On Tuesday afternoon, with a few hours before I had to catch my flight out of Boston, I was able to spend some quality time in Harvard’s Houghton Library with the original (handwritten) manuscript of The Varieties of Religious Experience, a very famous book written by the illustrious American psychologist-philosopher William James (brother, by the way, of the novelist Henry James).
Someday, I plan to publish a short note regarding a particular feature of the book. (More on that in due course, probably a year or two down the pike.)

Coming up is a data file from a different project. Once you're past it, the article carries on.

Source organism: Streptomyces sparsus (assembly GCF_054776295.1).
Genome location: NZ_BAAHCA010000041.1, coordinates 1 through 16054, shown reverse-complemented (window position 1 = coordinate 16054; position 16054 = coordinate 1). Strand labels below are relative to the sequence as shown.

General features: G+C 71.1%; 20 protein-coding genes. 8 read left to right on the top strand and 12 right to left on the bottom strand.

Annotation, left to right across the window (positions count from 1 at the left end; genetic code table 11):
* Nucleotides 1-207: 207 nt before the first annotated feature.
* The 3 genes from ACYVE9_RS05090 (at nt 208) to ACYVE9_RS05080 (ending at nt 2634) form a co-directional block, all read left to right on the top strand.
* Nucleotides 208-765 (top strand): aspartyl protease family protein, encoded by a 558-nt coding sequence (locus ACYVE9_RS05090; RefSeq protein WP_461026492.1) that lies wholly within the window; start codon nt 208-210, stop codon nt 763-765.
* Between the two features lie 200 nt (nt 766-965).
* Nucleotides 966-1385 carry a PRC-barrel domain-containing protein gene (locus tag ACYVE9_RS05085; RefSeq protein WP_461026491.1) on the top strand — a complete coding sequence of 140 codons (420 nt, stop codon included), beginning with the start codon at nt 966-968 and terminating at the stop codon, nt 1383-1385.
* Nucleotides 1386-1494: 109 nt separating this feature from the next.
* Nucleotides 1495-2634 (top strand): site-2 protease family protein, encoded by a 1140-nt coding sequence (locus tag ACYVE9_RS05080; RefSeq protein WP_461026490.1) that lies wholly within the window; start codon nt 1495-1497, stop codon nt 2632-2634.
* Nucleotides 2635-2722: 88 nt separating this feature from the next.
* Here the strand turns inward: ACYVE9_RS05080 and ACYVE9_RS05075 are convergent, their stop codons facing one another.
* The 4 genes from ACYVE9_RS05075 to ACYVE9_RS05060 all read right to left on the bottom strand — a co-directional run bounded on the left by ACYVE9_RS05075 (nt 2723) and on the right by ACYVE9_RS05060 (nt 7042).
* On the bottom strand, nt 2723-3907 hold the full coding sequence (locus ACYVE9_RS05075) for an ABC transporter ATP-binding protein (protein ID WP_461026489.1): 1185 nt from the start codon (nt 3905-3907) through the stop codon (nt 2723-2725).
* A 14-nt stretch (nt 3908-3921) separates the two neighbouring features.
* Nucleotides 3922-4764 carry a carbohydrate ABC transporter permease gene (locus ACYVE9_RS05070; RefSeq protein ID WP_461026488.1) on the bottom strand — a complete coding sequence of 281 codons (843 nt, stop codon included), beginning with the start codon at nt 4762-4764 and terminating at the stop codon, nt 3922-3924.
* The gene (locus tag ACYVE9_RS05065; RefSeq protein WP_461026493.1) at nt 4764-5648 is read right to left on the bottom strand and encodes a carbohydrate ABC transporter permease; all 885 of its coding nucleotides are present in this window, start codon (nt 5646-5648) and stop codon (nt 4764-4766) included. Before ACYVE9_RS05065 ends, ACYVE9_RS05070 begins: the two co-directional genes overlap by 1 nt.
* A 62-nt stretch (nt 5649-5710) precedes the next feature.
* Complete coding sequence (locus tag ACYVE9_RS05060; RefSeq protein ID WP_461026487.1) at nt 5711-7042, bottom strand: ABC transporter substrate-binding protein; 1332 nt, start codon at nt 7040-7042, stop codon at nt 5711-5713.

In the meantime, though, what astonished me — and not for the first time — was the genius of . . . the alphabet, perhaps the greatest invention of, or the greatest gift ever given to, humanity.
In the case of William James (d. 1910), twenty-six distinct little marks, repeated in varying combinations on paper, conveyed to me with remarkable accuracy and comprehensiveness the thoughts and even the personality of a man who died a hundred and two years ago and whom, obviously, I’ve never met.
That’s remarkable, if you seriously consider it. It’s astonishing. A daily miracle, of a sort.
Posted from Las Vegas, Nevada.